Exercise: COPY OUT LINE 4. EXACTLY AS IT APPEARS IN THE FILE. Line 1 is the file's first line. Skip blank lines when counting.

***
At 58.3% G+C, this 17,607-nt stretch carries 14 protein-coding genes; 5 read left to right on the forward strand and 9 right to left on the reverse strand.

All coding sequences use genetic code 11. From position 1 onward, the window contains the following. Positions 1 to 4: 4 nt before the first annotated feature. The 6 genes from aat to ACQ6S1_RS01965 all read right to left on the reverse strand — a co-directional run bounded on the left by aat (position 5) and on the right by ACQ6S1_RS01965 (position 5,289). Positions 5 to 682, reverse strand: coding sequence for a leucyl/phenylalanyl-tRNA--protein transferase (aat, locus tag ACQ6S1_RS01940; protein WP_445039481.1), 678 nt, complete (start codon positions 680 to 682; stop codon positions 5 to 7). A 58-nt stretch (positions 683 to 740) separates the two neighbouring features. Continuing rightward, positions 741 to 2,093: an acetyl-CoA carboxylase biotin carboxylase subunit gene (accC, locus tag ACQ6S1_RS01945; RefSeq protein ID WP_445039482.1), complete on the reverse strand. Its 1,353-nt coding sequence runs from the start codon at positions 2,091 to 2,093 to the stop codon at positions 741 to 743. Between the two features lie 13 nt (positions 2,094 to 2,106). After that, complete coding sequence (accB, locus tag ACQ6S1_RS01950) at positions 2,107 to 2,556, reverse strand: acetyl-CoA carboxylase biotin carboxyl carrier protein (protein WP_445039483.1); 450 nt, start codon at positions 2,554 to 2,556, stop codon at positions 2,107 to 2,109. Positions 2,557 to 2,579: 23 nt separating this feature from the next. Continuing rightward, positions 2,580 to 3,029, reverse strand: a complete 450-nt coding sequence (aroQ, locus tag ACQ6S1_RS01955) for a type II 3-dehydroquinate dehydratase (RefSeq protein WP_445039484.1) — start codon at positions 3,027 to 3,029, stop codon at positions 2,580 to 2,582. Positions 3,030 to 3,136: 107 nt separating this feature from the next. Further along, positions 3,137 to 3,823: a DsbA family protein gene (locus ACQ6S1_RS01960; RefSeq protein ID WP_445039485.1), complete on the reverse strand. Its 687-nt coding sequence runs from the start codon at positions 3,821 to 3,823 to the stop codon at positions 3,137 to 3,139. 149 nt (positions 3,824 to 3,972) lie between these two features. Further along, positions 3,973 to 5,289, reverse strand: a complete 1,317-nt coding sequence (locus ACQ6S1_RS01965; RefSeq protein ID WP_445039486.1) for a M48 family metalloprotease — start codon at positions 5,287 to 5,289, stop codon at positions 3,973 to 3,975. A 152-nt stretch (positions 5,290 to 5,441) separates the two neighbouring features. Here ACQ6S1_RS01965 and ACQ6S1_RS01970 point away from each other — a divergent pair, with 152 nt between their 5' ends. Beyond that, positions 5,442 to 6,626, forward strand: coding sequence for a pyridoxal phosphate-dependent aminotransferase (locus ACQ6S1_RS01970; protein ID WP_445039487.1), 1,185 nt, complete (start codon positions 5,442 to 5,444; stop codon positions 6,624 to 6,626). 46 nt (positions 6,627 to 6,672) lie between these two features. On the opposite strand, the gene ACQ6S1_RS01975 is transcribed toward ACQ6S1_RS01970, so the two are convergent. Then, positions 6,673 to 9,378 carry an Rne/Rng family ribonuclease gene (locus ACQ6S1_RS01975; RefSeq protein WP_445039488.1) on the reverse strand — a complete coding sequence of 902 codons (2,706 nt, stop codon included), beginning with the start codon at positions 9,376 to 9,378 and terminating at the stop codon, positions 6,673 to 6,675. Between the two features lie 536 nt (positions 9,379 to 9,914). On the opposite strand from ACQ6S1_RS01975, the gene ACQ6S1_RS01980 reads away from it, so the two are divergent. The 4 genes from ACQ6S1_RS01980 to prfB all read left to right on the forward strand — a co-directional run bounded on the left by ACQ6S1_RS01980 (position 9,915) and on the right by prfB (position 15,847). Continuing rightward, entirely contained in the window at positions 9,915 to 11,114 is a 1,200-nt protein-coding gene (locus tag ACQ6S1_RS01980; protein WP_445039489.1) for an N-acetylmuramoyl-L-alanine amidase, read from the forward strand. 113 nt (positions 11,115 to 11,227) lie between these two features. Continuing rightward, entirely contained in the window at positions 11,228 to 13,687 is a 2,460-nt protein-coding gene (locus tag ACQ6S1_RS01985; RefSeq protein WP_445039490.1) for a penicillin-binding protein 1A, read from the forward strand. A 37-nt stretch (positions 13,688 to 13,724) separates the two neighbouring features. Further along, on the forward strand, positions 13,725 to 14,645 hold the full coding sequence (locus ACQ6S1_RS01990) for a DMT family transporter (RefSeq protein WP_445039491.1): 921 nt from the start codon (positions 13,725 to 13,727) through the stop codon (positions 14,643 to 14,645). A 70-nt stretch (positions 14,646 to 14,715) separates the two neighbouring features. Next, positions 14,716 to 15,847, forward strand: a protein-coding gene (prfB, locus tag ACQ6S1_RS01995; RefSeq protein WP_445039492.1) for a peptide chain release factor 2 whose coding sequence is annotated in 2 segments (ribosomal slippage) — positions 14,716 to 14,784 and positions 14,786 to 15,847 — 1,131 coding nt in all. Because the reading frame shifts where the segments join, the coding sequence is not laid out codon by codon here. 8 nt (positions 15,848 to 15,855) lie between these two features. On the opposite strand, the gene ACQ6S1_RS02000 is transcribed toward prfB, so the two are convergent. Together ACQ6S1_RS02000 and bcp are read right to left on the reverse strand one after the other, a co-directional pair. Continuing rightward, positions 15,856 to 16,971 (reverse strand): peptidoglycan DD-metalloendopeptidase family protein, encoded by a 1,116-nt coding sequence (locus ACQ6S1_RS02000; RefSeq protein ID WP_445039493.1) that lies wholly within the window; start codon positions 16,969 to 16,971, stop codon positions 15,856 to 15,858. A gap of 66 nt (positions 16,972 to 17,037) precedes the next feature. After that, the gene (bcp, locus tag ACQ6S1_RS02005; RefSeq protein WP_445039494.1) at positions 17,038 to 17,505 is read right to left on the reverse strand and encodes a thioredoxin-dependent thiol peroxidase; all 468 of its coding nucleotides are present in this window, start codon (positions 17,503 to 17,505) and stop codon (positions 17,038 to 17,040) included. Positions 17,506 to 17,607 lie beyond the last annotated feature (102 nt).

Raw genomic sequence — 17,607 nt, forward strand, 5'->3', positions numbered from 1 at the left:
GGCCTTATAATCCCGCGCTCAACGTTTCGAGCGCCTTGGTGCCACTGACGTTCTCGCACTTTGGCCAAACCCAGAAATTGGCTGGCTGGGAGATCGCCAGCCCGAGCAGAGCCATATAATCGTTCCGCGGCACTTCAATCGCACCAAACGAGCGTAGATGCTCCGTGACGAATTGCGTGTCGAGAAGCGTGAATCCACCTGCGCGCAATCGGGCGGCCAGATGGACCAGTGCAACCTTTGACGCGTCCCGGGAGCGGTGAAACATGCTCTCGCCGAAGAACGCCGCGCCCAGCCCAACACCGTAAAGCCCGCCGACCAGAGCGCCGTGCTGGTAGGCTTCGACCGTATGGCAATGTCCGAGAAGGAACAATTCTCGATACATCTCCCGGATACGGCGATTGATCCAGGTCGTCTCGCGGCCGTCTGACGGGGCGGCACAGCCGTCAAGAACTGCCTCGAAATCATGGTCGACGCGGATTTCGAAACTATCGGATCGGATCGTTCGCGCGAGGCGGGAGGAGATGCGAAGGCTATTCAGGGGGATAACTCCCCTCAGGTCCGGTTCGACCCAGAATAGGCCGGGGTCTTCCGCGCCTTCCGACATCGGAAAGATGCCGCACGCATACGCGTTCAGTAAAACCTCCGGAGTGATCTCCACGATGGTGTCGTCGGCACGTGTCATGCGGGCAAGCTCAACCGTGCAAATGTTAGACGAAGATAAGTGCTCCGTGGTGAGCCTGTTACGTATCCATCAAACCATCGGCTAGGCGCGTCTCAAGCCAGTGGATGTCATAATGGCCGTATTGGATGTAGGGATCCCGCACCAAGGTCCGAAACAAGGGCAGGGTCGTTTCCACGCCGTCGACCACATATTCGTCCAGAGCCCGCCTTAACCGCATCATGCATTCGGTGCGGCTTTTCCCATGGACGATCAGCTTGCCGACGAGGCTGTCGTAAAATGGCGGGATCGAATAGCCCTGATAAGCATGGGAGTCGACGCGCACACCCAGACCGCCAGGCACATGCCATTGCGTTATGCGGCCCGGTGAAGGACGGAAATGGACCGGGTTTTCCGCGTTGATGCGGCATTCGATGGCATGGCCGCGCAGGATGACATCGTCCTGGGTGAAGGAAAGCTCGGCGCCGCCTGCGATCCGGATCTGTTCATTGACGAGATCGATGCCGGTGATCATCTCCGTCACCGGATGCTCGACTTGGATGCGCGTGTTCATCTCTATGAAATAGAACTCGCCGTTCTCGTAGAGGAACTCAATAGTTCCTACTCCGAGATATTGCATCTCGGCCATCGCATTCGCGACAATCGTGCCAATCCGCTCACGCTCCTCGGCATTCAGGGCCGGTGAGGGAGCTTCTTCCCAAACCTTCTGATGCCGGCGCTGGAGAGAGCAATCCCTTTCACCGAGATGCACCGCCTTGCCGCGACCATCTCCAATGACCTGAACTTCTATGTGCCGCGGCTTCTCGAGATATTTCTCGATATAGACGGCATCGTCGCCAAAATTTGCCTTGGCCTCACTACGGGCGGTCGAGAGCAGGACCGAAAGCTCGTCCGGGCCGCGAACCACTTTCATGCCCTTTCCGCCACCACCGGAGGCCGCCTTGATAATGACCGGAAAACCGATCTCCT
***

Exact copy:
GGCCTTATAATCCCGCGCTCAACGTTTCGAGCGCCTTGGTGCCACTGACGTTCTCGCACTTTGGCCAAACCCAGAAATTGGCTGGCTGGGAGATCGCCAGCCCGAGCAGAGCCATATAATCGTTCCGCGGCACTTCAATCGCACCAAACGAGCGTAGATGCTCCGTGACGAATTGCGTGTCGAGAAGCGTGAATCCACCTGCGCGCAATCGGGCGGCCAGATGGACCAGTGCAACCTTTGACGCGTCCCGGGAGCGGTGAAACATGCTCTCGCCGAAGAACGCCGCGCCCAGCCCAACACCGTAAAGCCCGCCGACCAGAGCGCCGTGCTGGTAGGCTTCGACCGTATGGCAATGTCCGAGAAGGAACAATTCTCGATACATCTCCCGGATACGGCGATTGATCCAGGTCGTCTCGCGGCCGTCTGACGGGGCGGCACAGCCGTCAAGAACTGCCTCGAAATCATGGTCGACGCGGATTTCGAAACTATCGGATCGGATCGTTCGCGCGAGGCGGGAGGAGATGCGAAGGCTATTCAGGGGGATAACTCCCCTCAGGTCCGGTTCGACCCAGAATAGGCCGGGGTCTTCCGCGCCTTCCGACATCGGAAAGATGCCGCACGCATACGCGTTCAGTAAAACCTCCGGAGTGATCTCCACGATGGTGTCGTCGGCACGTGTCATGCGGGCAAGCTCAACCGTGCAAATGTTAGACGAAGATAAGTGCTCCGTGGTGAGCCTGTTACGTATCCATCAAACCATCGGCTAGGCGCGTCTCAAGCCAGTGGATGTCATAATGGCCGTATTGGATGTAGGGATCCCGCACCAAGGTCCGAAACAAGGGCAGGGTCGTTTCCACGCCGTCGACCACATATTCGTCCAGAGCCCGCCTTAACCGCATCATGCATTCGGTGCGGCTTTTCCCATGGACGATCAGCTTGCCGACGAGGCTGTCGTAAAATGGCGGGATCGAATAGCCCTGATAAGCATGGGAGTCGACGCGCACACCCAGACCGCCAGGCACATGCCATTGCGTTATGCGGCCCGGTGAAGGACGGAAATGGACCGGGTTTTCCGCGTTGATGCGGCATTCGATGGCATGGCCGCGCAGGATGACATCGTCCTGGGTGAAGGAAAGCTCGGCGCCGCCTGCGATCCGGATCTGTTCATTGACGAGATCGATGCCGGTGATCATCTCCGTCACCGGATGCTCGACTTGGATGCGCGTGTTCATCTCTATGAAATAGAACTCGCCGTTCTCGTAGAGGAACTCAATAGTTCCTACTCCGAGATATTGCATCTCGGCCATCGCATTCGCGACAATCGTGCCAATCCGCTCACGCTCCTCGGCATTCAGGGCCGGTGAGGGAGCTTCTTCCCAAACCTTCTGATGCCGGCGCTGGAGAGAGCAATCCCTTTCACCGAGATGCACCGCCTTGCCGCGACCATCTCCAATGACCTGAACTTCTATGTGCCGCGGCTTCTCGAGATATTTCTCGATATAGACGGCATCGTCGCCAAAATTTGCCTTGGCCTCACTACGGGCGGTCGAGAGCAGGACCGAAAGCTCGTCCGGGCCGCGAACCACTTTCATGCCCTTTCCGCCACCACCGGAGGCCGCCTTGATAATGACCGGAAAACCGATCTCCT